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Farnaz Fassihi and Ronen Bergman
Nov. 13, 2020Updated 9:19 p.m. ET
WASHINGTON — Al Qaeda’s second-highest leader, accused of being one of the masterminds of the deadly 1998 attacks on American embassies in Africa, was killed in Iran three months ago, intelligence officials have confirmed.
Abdullah Ahmed Abdullah, who went by the nom de guerre Abu Muhammad al-Masri, was gunned down on the streets of Tehran by two assassins on a motorcycle on Aug. 7, the anniversary of the embassy attacks. He was killed along with his daughter, Miriam, the widow of Osama bin Laden’s son Hamza bin Laden.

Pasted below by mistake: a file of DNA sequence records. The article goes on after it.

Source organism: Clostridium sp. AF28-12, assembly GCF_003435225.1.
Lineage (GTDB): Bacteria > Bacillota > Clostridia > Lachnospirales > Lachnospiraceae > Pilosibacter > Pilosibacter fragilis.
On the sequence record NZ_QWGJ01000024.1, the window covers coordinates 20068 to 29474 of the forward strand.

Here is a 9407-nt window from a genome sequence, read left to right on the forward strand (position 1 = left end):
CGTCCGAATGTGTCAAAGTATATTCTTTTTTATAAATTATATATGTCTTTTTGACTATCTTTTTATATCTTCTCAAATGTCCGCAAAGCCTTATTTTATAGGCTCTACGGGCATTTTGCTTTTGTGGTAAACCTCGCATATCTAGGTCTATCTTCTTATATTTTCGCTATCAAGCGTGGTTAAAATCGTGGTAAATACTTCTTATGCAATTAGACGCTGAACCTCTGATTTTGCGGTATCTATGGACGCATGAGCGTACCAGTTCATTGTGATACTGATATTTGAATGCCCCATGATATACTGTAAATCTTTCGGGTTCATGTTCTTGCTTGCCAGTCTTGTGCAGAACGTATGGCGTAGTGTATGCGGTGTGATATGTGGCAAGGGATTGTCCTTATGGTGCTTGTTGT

The attack was carried out by Israeli operatives at the behest of the United States, according to four of the officials. It is unclear what role if any was played by the United States, which had been tracking the movements of Mr. al-Masri and other Qaeda operatives in Iran for years.
The killing occurred in such a netherworld of geopolitical intrigue and counterterrorism spycraft that Mr. al-Masri’s death had been rumored but never confirmed until now. For reasons that are still obscure, Al Qaeda has not announced the death of one of its top leaders, Iranian officials covered it up, and no country has publicly claimed responsibility for it
Friday, November 13, 2020
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